The Dynamics of Additive Manufacturing in the UK

3D Printing Machinery

One of the most exciting technologies is additive manufacturing. Also known as 3D printing, it can change the dynamics of how people do things.

Think, for example, surgeons making artificial but biologically compatible organs. It can significantly reduce the dependency on organ donation and may even make the treatment more affordable. Another example is home construction. The process of 3D printing can cut back the project duration from months to days. In turn, it decreases labour costs without compromising quality.

For this reason, the UK considers additive manufacturing one of its most important growth industries.

3D Printing Grows in the UK

Reports from companies and the government have revealed the impact of 3D printing on the country’s growth. A Siemens report suggested that it might boost the manufacturing sector to reach more than £400 billion within the next 10 years.

Meanwhile, the government showed in its data that adopting the technology could increase the number of jobs to almost 180,000. The industries can also experience growth by as much as 3% each year. One of the primary reasons is the availability of 3D printing parts from companies, such as RAM Peripherals LTD. This allows companies to build their machine and make it more cost-efficient.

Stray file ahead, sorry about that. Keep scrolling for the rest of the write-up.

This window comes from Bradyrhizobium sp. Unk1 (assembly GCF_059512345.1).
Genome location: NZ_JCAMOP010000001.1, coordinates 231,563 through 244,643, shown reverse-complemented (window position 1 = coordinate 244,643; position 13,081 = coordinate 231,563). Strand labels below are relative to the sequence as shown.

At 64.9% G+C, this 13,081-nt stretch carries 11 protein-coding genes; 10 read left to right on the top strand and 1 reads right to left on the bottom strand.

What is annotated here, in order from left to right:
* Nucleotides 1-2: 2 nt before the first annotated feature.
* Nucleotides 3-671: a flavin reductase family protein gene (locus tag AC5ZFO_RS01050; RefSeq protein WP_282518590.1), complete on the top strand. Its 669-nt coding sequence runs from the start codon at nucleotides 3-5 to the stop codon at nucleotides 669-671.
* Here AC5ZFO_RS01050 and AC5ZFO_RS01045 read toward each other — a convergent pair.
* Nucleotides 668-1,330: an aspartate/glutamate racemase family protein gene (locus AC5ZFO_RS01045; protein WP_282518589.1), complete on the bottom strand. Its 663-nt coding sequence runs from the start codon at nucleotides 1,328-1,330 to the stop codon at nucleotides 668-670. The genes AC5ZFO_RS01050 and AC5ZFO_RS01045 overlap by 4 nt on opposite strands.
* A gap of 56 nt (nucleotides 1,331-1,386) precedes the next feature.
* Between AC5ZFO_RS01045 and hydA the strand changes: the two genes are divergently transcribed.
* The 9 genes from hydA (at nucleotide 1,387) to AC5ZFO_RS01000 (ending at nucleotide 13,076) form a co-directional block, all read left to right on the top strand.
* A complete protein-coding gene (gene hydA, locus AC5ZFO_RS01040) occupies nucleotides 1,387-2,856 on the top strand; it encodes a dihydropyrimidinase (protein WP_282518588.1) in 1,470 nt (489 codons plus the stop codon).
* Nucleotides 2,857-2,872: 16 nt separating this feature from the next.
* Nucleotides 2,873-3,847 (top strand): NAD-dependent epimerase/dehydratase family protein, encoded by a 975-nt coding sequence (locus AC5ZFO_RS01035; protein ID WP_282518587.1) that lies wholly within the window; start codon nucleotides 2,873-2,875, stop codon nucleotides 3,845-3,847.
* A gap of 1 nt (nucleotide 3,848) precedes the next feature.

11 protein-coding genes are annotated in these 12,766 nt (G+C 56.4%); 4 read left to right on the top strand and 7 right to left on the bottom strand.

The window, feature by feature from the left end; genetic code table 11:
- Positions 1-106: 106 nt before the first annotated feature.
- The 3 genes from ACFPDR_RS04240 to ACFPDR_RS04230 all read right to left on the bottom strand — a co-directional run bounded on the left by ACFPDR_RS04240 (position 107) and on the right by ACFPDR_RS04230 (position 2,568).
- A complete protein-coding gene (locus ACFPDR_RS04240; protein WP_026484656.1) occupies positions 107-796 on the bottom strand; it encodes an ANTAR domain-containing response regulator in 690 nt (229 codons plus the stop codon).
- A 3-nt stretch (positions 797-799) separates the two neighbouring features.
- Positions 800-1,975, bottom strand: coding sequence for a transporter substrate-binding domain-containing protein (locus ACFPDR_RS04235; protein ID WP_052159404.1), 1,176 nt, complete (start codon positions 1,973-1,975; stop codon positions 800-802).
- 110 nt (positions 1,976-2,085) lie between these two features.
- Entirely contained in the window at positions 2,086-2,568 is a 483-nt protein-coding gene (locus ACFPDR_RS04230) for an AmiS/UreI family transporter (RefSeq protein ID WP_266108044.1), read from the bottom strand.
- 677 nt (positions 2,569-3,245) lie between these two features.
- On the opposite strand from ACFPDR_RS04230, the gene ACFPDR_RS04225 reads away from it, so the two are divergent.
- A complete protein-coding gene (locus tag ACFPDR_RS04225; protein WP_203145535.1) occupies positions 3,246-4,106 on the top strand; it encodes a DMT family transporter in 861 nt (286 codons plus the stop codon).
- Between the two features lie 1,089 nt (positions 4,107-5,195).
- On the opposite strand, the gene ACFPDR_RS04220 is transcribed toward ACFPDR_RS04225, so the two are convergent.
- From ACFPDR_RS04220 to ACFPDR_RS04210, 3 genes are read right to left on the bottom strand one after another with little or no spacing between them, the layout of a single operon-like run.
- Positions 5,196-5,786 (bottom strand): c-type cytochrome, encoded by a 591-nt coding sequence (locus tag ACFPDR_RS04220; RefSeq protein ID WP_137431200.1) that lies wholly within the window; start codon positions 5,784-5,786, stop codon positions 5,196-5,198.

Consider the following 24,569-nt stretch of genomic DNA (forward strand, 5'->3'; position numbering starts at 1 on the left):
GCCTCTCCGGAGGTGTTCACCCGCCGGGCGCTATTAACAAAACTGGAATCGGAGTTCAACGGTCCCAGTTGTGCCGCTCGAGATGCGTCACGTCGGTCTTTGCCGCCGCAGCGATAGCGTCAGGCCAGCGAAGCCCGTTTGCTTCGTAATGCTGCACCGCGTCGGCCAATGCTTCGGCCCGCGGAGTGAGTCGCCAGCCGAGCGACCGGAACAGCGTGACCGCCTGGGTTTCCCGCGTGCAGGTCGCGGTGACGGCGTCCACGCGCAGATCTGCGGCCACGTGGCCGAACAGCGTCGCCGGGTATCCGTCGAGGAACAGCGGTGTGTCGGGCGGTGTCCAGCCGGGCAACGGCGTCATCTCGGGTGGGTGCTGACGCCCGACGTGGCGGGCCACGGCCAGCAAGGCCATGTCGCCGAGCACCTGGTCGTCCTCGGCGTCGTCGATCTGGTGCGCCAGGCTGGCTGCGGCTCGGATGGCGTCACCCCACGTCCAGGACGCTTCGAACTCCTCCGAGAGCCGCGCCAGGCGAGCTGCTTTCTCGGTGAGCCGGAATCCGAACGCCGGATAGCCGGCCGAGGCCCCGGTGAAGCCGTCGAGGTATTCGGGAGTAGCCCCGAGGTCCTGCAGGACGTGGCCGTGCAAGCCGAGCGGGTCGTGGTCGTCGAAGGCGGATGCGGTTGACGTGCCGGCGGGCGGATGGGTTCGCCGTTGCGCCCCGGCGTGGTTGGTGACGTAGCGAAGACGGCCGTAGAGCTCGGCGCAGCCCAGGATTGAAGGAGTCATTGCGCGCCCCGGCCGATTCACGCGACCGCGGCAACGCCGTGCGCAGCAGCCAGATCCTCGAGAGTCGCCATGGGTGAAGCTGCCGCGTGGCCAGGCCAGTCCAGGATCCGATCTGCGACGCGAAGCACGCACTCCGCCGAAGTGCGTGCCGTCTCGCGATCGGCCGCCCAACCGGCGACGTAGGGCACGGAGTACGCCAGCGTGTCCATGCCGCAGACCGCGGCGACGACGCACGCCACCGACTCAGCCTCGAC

3D printing in the UK is also competitive. In Europe, it ranked second in terms of adoption after Germany. Other popular countries such as Sweden, Italy, and France did not even make it to the top five. In the domestic market, Britain took the third place after South Korea and Italy.

Facing the Challenges

In spite of these achievements, UK still has a long way to go, including overcoming the challenges it faces in additive manufacturing.

For one, less than 18% of the companies have experienced or worked on additive manufacturing or 3D printing. Industry leaders are also concerned about the lack of specialised skills or training in running 3D printers as well as companies that are cautious about investing in such technology.

Additive manufacturing is already gaining traction in the UK. What the country needs to do is for the companies to be more open to how it works and for the government to provide different types of support including education and training.